Personal tools

Sensitivity of RCDs to disturbances

From Electrical Installation Guide

Jump to: navigation , search
General rules of electrical installation design
Connection to the MV utility distribution network
Connection to the LV utility distribution network
MV and LV architecture selection guide for buildings
LV Distribution
Protection against electric shocks and electric fires
Sizing and protection of conductors
LV switchgear: functions and selection
Overvoltage protection
Energy Efficiency in electrical distribution
Power Factor Correction
Power harmonics management
Characteristics of particular sources and loads
PhotoVoltaic (PV) installation
Residential and other special locations
ElectroMagnetic Compatibility (EMC)


In certain cases, aspects of the environment can disturb the correct operation of RCDs:

  • “nuisance” tripping: Break in power supply without the situation being really hazardous. This type of tripping is often repetitive, causing major inconvenience and detrimental to the quality of the user's electrical power supply.
  • non-tripping, in the event of a hazard. Less perceptible than nuisance tripping, these malfunctions must still be examined carefully since they undermine user safety. This is why international standards define 3 categories of RCDs according to their immunity to this type of disturbance (see below).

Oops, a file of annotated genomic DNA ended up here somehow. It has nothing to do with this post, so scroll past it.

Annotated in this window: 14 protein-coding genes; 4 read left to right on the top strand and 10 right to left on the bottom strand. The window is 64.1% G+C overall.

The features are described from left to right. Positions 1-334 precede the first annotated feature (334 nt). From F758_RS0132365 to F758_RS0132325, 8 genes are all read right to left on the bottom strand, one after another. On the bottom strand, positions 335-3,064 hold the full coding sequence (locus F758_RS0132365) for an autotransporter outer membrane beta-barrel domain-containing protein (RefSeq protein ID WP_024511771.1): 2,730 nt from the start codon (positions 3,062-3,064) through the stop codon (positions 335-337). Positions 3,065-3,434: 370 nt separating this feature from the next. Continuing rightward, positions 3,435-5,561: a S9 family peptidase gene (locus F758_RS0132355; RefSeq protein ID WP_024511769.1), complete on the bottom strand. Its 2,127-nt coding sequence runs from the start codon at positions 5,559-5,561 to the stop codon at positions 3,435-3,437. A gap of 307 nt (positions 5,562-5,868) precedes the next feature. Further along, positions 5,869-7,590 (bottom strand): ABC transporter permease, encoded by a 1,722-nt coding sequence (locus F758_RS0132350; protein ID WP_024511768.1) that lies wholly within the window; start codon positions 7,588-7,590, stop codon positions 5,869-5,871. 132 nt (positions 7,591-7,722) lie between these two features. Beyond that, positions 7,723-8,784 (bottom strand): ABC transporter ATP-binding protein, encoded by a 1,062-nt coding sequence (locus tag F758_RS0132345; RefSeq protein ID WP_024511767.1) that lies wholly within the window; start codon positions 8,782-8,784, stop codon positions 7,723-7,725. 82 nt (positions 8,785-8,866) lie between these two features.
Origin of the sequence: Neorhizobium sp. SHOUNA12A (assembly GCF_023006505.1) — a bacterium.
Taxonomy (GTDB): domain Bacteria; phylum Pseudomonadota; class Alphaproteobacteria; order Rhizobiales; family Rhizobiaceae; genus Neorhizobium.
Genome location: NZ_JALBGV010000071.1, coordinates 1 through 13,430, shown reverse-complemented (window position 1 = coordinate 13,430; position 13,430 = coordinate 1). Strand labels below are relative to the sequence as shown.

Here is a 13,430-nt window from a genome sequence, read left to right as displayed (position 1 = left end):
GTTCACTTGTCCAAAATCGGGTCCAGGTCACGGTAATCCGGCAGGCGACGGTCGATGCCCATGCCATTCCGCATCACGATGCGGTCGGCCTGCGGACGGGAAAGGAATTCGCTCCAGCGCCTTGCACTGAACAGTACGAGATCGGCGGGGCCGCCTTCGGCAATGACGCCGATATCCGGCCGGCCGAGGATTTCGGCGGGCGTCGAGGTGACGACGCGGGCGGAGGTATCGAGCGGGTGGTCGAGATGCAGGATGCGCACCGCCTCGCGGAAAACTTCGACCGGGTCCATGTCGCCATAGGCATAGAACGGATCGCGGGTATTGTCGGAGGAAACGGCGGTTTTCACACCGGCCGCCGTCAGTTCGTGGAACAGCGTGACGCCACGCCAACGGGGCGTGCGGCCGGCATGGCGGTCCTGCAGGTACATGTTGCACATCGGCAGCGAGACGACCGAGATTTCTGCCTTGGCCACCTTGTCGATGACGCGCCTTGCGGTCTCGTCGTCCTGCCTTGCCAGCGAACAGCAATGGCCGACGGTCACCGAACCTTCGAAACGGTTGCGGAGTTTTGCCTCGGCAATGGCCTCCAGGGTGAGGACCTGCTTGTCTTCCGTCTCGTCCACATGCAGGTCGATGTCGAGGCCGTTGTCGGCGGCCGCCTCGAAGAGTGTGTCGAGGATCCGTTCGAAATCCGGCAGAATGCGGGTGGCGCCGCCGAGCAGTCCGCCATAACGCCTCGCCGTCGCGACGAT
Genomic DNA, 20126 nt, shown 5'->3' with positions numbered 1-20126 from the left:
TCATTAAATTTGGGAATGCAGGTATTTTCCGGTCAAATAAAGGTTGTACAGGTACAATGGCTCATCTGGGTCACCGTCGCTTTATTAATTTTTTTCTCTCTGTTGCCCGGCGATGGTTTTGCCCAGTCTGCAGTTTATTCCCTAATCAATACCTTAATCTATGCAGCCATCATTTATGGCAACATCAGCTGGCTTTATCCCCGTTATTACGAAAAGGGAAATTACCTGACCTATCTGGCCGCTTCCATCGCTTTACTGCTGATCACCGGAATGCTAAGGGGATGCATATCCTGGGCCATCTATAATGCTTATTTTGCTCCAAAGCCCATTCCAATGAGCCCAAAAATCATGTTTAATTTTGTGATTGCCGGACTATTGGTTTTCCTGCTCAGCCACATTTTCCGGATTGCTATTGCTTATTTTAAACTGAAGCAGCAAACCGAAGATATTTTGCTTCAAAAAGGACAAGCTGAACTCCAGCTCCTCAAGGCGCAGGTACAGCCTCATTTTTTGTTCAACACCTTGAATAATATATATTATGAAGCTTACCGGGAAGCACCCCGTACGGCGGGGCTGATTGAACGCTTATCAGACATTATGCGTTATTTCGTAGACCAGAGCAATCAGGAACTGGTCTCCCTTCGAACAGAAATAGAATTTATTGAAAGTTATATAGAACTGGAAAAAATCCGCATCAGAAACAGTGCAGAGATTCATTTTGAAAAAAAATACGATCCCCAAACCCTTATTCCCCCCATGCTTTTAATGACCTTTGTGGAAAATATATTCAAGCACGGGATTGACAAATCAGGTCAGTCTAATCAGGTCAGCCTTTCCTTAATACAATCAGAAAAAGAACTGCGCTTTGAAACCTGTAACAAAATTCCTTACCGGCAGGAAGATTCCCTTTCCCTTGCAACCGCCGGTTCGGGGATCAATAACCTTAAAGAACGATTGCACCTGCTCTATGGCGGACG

Main disturbance types

Permanent earth leakage currents

Every LV installation has a permanent leakage current to earth, which is either due to:

  • Unbalance of the intrinsic capacitance between live conductors and earth for three-phase circuits or
  • Capacitance between live conductors and earth for single-phase circuits

The larger the installation the greater its capacitance with consequently increased leakage current.

The capacitive current to earth is sometimes increased significantly by filtering capacitors associated with electronic equipment (automation, IT and computer-based systems, etc.).

In the absence of more precise data, permanent leakage current in a given installation can be estimated from the following values, measured at 230 V 50 Hz:

Single-phase or three-phase line: 1.5 mA /100m

  • Heating floor: 1mA / kW
  • Fax terminal, printer: 1 mA
  • Microcomputer, workstation: 2 mA
  • Copy machine: 1.5 mA

Since RCDs complying with IEC and many national standards may operate under, the limitation of permanent leakage current to 0.25 IΔn, by sub-division of circuits will, in practice, eliminate any unwanted tripping.

For very particular cases, such as the extension, or partial renovation of extended IT-earthed installations, the manufacturers must be consulted.

High frequency components

High frequency components (Harmonics, transients, etc.) are generated by computer equipment power supplies, converters, motors with speed regulators, fluorescent lighting systems and in the vicinity of high power switching devices and reactive energy compensation banks.

Part of these high frequency currents may flow to earth through parasitic capacitances. Although not hazardous for the user, these currents can still cause the tripping of differential devices.


The initial energization of the capacitances mentioned above gives rise to high frequency transient currents of very short duration, similar to that shown in Figure F67.

The sudden occurrence of a first-fault on an IT-earthed system also causes transient earth-leakage currents at high frequency, due to the sudden rise of the two healthy phases to phase/phase voltage above earth.